DOJ Quickly Dropped Issue of Trump’s Ukraine Call

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The Justice Department took less than a month to abandon an inquiry into President Donald Trump’s communications with his Ukrainian counterpart about investigating Joe Biden, reigniting concerns among critics that DOJ is serving as a shield for the commander in chief, the Washington Post reports. A few weeks after intelligence leaders asked the department to examine a phone call between Trump and Ukrainian President Volodymyr Zelensky, the head of the department’s criminal division decided there was not sufficient cause even for an investigation. DOJ lawyers reviewed a rough transcript of the call and verified its authenticity, but took no other steps, such as conducting interviews. They looked only at whether Trump might have violated campaign finance laws, not corruption statutes, even though some analysts said there seemed to be evidence of both.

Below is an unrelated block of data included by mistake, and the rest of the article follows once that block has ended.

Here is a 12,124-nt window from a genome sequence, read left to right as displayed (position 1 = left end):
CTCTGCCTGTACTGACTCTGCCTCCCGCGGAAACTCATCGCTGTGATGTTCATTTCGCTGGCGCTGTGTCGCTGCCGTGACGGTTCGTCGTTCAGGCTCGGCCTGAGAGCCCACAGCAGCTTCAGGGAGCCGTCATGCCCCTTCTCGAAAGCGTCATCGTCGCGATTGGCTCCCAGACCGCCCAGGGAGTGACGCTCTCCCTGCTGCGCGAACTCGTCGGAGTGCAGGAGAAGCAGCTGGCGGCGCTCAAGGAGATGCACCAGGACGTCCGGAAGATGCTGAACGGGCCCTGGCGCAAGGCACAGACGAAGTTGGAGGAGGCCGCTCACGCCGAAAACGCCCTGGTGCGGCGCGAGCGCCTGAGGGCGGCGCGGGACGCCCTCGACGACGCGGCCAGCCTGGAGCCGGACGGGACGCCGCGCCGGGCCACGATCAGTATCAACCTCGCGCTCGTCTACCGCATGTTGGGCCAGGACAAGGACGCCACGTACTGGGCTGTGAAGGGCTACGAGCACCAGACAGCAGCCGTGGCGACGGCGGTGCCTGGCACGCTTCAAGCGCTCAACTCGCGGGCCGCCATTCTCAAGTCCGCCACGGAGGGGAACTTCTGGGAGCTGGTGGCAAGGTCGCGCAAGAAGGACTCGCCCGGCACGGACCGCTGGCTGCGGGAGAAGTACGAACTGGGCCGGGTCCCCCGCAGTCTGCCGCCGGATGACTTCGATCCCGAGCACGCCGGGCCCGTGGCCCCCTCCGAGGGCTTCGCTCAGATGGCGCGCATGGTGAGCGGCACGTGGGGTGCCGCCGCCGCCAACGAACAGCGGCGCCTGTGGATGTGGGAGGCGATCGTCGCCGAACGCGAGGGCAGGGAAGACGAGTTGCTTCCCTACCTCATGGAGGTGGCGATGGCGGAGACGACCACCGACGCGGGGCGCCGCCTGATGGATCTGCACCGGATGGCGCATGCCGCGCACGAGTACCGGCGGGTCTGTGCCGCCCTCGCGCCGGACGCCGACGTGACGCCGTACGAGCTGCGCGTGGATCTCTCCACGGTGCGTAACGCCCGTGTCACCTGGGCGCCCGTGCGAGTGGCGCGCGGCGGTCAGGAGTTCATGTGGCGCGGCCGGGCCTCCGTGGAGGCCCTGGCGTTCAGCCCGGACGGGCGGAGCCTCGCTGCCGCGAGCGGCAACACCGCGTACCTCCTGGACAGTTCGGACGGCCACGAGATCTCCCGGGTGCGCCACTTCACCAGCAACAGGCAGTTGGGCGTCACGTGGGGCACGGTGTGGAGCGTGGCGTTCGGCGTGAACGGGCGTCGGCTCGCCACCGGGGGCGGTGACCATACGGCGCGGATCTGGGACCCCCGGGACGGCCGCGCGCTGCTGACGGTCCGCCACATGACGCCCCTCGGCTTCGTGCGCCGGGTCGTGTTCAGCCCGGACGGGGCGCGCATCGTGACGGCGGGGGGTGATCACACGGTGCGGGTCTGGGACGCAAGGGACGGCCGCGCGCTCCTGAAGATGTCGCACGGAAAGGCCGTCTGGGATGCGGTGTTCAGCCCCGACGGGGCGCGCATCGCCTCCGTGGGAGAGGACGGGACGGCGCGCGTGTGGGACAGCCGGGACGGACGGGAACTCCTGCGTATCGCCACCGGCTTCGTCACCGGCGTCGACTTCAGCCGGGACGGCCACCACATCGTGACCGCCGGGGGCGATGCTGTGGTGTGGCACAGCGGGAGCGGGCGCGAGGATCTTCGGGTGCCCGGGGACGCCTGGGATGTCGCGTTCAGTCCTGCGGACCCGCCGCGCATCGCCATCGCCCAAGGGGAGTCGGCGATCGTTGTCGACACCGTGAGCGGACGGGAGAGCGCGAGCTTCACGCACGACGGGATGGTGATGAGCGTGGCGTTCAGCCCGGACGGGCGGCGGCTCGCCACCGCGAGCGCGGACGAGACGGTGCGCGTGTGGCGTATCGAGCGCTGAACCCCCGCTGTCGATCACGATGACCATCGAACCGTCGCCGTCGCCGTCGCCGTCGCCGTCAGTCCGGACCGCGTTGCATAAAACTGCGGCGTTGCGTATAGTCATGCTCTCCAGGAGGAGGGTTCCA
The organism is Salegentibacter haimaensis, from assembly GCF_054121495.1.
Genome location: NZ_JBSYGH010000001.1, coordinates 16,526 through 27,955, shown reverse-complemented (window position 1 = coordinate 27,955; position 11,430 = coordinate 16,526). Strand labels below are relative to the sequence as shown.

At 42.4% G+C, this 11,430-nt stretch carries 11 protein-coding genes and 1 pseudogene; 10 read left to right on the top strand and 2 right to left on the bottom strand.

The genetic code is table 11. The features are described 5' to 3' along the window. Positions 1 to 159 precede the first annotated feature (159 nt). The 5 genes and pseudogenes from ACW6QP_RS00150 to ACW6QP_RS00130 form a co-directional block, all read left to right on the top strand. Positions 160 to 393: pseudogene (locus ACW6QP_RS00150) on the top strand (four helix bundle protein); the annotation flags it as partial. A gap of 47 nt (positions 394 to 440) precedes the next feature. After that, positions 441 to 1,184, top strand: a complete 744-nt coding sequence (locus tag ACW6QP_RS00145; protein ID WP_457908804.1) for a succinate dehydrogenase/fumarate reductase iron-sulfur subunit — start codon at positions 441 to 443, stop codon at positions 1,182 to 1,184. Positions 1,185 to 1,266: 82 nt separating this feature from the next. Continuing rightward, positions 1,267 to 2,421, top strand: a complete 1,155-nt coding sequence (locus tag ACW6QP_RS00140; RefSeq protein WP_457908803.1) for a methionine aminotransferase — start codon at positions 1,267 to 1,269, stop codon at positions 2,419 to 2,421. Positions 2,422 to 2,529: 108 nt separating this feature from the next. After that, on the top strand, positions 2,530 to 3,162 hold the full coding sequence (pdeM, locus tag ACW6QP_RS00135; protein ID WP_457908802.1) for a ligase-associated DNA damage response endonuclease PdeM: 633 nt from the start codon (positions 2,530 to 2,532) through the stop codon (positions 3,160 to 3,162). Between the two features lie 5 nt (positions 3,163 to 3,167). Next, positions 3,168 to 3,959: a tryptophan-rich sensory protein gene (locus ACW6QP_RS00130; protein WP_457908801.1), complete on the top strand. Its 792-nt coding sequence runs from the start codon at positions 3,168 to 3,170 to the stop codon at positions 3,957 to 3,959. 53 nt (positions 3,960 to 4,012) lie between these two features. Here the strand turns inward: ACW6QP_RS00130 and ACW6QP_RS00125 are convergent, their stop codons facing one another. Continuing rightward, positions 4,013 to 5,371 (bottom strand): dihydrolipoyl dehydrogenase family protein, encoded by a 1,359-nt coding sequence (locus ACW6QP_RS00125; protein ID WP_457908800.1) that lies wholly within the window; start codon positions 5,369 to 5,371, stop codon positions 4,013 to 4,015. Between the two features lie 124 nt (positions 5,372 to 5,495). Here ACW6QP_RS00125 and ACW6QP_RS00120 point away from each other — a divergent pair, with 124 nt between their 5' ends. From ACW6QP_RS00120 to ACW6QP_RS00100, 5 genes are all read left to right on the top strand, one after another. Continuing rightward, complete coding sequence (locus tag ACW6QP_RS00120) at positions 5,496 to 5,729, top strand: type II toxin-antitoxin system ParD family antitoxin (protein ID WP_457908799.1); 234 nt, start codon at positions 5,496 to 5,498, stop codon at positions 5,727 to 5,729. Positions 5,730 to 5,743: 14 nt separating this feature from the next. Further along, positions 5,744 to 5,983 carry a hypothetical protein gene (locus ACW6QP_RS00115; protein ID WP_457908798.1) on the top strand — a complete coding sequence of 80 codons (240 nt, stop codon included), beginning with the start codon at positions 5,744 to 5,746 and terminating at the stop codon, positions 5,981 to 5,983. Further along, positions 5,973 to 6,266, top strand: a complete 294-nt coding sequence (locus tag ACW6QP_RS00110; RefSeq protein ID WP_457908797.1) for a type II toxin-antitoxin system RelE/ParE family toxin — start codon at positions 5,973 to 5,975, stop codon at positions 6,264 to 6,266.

Officials say Attorney General William Barr wasn’t involved in the decision to not investigate the July 25 phone call. Repeatedly in the call, Trump pressed Zelensky to launch an investigation into Biden and his son. He interspersed his demands with references to help that the U.S. had given Ukraine, and a vague promise of how Zelensky might be able to meet Trump at the White House. Trump mentioned that Barr, and his personal lawyer, Rudolph Giuliani, could aid the inquiries he wanted. Legal analysts said that was suggestive not only that Trump was seeking a contribution from a foreigner — which would violate campaign finance laws — but that he also seemed to hint at a corrupt bargain in which Zelensky would get a White House meeting or other help in exchange for digging up dirt on Trump’s foe. Senior Justice Department officials said campaign finance laws required them to “quantify” the value of what Trump was seeking for his campaign, and that was impossible to do.

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